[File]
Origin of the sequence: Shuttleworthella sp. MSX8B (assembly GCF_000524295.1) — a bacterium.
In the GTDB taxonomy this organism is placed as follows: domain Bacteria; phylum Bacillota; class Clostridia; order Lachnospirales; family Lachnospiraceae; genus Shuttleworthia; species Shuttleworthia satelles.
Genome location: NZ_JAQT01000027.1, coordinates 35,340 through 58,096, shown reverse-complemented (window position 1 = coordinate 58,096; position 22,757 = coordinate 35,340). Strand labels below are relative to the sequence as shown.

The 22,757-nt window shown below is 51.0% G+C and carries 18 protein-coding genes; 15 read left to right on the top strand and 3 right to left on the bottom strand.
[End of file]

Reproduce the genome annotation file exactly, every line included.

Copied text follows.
Origin of the sequence: Shuttleworthella sp. MSX8B (assembly GCF_000524295.1) — a bacterium.
In the GTDB taxonomy this organism is placed as follows: domain Bacteria; phylum Bacillota; class Clostridia; order Lachnospirales; family Lachnospiraceae; genus Shuttleworthia; species Shuttleworthia satelles.
Genome location: NZ_JAQT01000027.1, coordinates 35,340 through 58,096, shown reverse-complemented (window position 1 = coordinate 58,096; position 22,757 = coordinate 35,340). Strand labels below are relative to the sequence as shown.

The 22,757-nt window shown below is 51.0% G+C and carries 18 protein-coding genes; 15 read left to right on the top strand and 3 right to left on the bottom strand.